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Purpose and Mission
Obstetricians are responsible for the health and well-being of a mother and baby during and after pregnancy and birth. Gynaecologists specialise in diagnosing and treating disorders and diseases of a woman’s reproductive system. Obstetrician/Gynaecologists (OB/GYNs) provide medical and surgical care to women during pregnancy and child birth. They provide preventative care, prenatal care, Pap smears, premenopausal and postmenopausal care, family planning advice and help detect sexually transmitted diseases. Patients are referred to OB/GYNs by their GPs.
Obstetricians see their patients at the beginning of their pregnancies and provide prenatal vitamins and advice to prevent birth defects and optimise the health and well-being of mother and child. They perform ultrasounds throughout the pregnancy to ensure that the foetus is growing as expected, to check for abnormalities and to verify that there’s good blood flow to the umbilical cord. They also verify if the placenta is in the correct position and does not block the birth canal.
Obstetricians can also choose to specialise in the following areas:
Gynaecologists will use a combination of patient examination, physical findings, diagnostic images, and test results to diagnose and treat issues that are related to female reproductive systems. Responsibilities include:
OB/GYNs work in hospitals, clinics, private practices and hold teaching positions at universities. They split their time between elective surgery, out-patient clinics and private practice. Depending on their specialty, they need to be available for on-call work for emergencies.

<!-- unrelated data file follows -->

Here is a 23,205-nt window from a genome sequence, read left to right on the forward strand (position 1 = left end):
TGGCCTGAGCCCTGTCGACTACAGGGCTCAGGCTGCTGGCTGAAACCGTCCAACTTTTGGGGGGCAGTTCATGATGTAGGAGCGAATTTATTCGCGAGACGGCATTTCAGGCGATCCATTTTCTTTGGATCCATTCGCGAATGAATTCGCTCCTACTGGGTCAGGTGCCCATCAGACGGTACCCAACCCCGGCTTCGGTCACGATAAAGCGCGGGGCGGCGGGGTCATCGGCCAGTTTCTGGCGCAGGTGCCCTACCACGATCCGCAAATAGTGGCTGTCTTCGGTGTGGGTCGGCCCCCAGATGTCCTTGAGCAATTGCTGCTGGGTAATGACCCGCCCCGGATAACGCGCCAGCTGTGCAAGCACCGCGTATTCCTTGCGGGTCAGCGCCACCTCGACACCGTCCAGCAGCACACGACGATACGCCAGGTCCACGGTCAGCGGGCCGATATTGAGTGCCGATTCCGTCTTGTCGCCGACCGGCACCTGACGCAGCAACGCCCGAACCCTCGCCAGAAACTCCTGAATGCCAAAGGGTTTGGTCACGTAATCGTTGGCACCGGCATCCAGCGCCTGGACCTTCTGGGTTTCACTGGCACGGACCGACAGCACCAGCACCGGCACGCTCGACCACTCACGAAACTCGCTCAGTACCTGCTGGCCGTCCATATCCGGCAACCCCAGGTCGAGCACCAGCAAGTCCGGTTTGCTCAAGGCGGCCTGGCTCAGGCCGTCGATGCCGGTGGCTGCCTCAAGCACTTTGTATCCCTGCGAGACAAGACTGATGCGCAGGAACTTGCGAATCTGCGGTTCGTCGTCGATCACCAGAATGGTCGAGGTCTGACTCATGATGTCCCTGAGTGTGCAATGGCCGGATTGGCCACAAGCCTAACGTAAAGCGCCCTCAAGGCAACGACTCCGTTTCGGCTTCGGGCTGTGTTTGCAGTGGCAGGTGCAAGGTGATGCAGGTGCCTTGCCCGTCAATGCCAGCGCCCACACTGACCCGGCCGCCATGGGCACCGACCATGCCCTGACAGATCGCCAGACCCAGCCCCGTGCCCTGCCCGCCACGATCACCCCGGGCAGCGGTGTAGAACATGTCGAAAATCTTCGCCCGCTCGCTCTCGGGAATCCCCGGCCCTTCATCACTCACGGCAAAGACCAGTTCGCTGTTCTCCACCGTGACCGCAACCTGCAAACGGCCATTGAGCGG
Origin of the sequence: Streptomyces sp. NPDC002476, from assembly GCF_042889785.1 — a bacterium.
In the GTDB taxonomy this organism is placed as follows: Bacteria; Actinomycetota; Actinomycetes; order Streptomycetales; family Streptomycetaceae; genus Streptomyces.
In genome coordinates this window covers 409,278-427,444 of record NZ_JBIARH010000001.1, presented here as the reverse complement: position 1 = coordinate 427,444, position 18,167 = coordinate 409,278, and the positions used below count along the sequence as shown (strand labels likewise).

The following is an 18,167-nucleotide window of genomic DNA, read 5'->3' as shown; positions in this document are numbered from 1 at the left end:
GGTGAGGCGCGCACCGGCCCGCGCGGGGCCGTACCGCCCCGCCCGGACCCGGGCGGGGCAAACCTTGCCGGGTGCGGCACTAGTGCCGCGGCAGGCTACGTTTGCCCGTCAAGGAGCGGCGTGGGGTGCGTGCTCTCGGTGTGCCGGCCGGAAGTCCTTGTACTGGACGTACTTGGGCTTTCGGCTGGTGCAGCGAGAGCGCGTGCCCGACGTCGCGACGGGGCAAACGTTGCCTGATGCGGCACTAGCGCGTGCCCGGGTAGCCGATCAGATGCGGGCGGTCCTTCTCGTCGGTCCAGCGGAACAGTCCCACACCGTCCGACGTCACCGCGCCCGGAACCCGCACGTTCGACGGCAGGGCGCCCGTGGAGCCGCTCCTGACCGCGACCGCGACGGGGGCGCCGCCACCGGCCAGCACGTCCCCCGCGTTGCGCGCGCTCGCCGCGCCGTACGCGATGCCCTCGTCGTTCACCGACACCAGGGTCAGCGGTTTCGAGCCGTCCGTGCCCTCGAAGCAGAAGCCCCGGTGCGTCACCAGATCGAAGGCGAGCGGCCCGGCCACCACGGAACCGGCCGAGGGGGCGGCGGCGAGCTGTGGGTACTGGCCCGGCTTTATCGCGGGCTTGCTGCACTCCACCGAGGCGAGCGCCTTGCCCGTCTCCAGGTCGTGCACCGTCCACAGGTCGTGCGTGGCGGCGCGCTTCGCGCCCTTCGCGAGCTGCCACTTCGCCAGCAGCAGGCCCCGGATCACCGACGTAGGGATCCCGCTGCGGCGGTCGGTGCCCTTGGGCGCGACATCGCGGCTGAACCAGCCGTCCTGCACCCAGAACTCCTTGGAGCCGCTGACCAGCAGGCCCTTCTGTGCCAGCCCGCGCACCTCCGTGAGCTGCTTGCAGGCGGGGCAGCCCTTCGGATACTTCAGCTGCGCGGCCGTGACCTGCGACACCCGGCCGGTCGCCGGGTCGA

Obstetricians/Gynaecologists must first complete their medical degree and obtain a Bachelor of Medicine and Bachelor of Surgery (MBBS). They must then work at a public hospital for two years. The education and training in both fields usually takes place concurrently. Doctors can apply to the Royal Australian and New Zealand College of Obstetricians and Gynaecologists (RANCOG) to undertake further training in this field and receive Fellowship which usually involves at least six years of study while practicing as a doctor.
Steps for Becoming an Obstetrician/Gynaecologist in Australia
Refer to the Royal Australian and New Zealand College of Obstetricians and Gynaecologists (RANCOG) for more information.
All doctors that are trained in Australia or overseas, must be registered with the Medical Board of Australia (MBA) to practise in Australia and with the Australian Health Practitioner Regulation Agency (AHPRA), which provides administrative and policy support to the National Health Practitioners Boards.
Obstetricians should have excellent communication and relationship building skills as they need to be able to communicate effectively with patients, their families and colleagues from all cultures and backgrounds. They should actively listen to their patients to ensure that their patients feel they are being heard, to ask appropriate questions and to ensure clear understanding of what their patients are trying to communicate. A good bedside manner will help OB/GYNs to effectively collect medical history, discuss issues and risks and any other concerns a patient may have.
Gynaecologists must be able to counsel and comfort patients who have complicated pregnancies and births. They should be able to exercise strong judgment, critical thinking and decision making skills as they need to make important decisions under pressure, identify complex health issues and identify the best method of treatment. They must also be emotionally stable as they often work under highly stressful conditions.
OB/GYNs play a key role in giving children a healthy start to life and will often set the tone for a child’s first years. They are also critical to ensuring the overall health and well-being of a woman’s reproductive system.